Smyrna-based pharmaceutical company UCB opened an innovation center in Tech Square on Tuesday.
UCB is the first big pharmaceutical company in the technology hub near Georgia Tech, but it's the 15th innovation center here.
It joins AT&T, Home Depot, Coca-Cola, Delta, Anthem and other big corporations who have established “corporate innovation centers" in Midtown Atlanta.
Often far from corporate headquarters, corporate innovation centers are dedicated spaces where hundreds of ideas are crowdsourced, employees vote on them, they get developed and then tested in the real world.
It gives scientists, engineers and developers breathing room in a creative, playful atmosphere.
Panasonic Automotive’s Chief Operating Officer Thomas Gebhardt said his company already has an innovation center in Silicon Valley.
But in 2012, it opened another one near Georgia Tech, the first at Tech Square.
"Silicon Valley, because of its success, has become enormously large and difficult to move through and one of the things that I think that's inherent in any area of innovation is a fast-fail. So if you can't go fast, it kind of defeats the whole purpose," Gebhardt said.
Gebhardt said what’s different about this space near Georgia Tech is that an ecosystem is being built intentionally with future growth in mind.
‘Hotbed Of Talent’
Gebhardt said the company’s student-work program with Georgia Tech has grown by a factor of 10 since 2012.
“Coming from an automotive environment, we were quite secure about what level of talent we had until we really came down here and started to engage the co-op program,” Gebhardt said. “We can’t get enough of the talent and they’re embedded with our employees. They’re not just supporting an engineer, they are doing far beyond what we would have expected.”
Tom Miller, chief information officer of health insurance provider Anthem, leads the Anthem Innovation Studio, which opened a few months ago.
“It has to do with the speed of change and technology and talent are driving that pace,” Miller said. “We wanted to get close to a university, which is really the hotbed of both talent and technology and bring that to our business.”
College Campus Vibe
Georgia Tech President Bud Peterson said companies are flocking to Tech Square because it provides a youthful energy in a college campus environment, keeping those corporate employees engaged and also helping Georgia Tech recruit students who are entrepreneurial and want access to Fortune 500 companies.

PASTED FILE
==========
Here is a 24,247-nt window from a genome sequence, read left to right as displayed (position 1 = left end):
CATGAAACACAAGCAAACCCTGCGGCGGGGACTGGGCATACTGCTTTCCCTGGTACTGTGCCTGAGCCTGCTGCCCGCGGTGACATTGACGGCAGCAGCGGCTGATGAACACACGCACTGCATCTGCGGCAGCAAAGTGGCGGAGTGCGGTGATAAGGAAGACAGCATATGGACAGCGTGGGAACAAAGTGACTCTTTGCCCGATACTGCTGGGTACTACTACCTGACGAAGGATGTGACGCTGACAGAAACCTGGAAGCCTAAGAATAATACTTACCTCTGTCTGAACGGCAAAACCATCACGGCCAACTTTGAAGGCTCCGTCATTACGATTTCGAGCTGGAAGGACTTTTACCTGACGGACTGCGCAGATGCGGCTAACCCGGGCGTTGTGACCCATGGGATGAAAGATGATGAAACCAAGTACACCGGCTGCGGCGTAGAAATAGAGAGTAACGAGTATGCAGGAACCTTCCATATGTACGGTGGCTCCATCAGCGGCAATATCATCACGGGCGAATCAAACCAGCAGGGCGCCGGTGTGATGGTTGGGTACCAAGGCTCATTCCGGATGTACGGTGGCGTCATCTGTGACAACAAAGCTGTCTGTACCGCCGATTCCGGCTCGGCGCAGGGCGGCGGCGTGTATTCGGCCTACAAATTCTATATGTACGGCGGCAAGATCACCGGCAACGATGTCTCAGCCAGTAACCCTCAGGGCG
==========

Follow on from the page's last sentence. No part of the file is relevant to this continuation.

“Technology Square was really started 13 years ago,” Peterson said. “We needed access to additional space, so the decision was made to jump the [Downtown] Connector. And that was a deliberate attempt to try to make a better connection with the business community.”
Miller said innovation centers allow collaboration with the university community, other businesses and the nearly 150 startup companies near Tech Square.
“Large corporations aren’t good at dealing with small companies, typically,” Miller said. “We either want to buy them, crush them, eat them, acquire them, do something. It creates a safe zone for startups to be able to get access to the big machinery that works behind these Fortune 100 companies and have serious dialogue about potentially game-changing capabilities.”
Research & Development
Jeff Wren, the leader of UCB's neurology department, said the company already spends 30 percent of its revenues on in-house research and development, but access to top talent and startups will help the entire biotech industry innovate faster.
"There has been a bias for years for internally home-grown research and development,” Wren said. “We need to see transformation, but no single entity can create that transformation on their own. So if we want to see this transformation take place, we have to be networked and that's one of the reasons why we're here."
With the financial technology company NCR moving its global headquarters to Tech Square, total residential and retail investment in Tech Square is expected to hit $1 billion.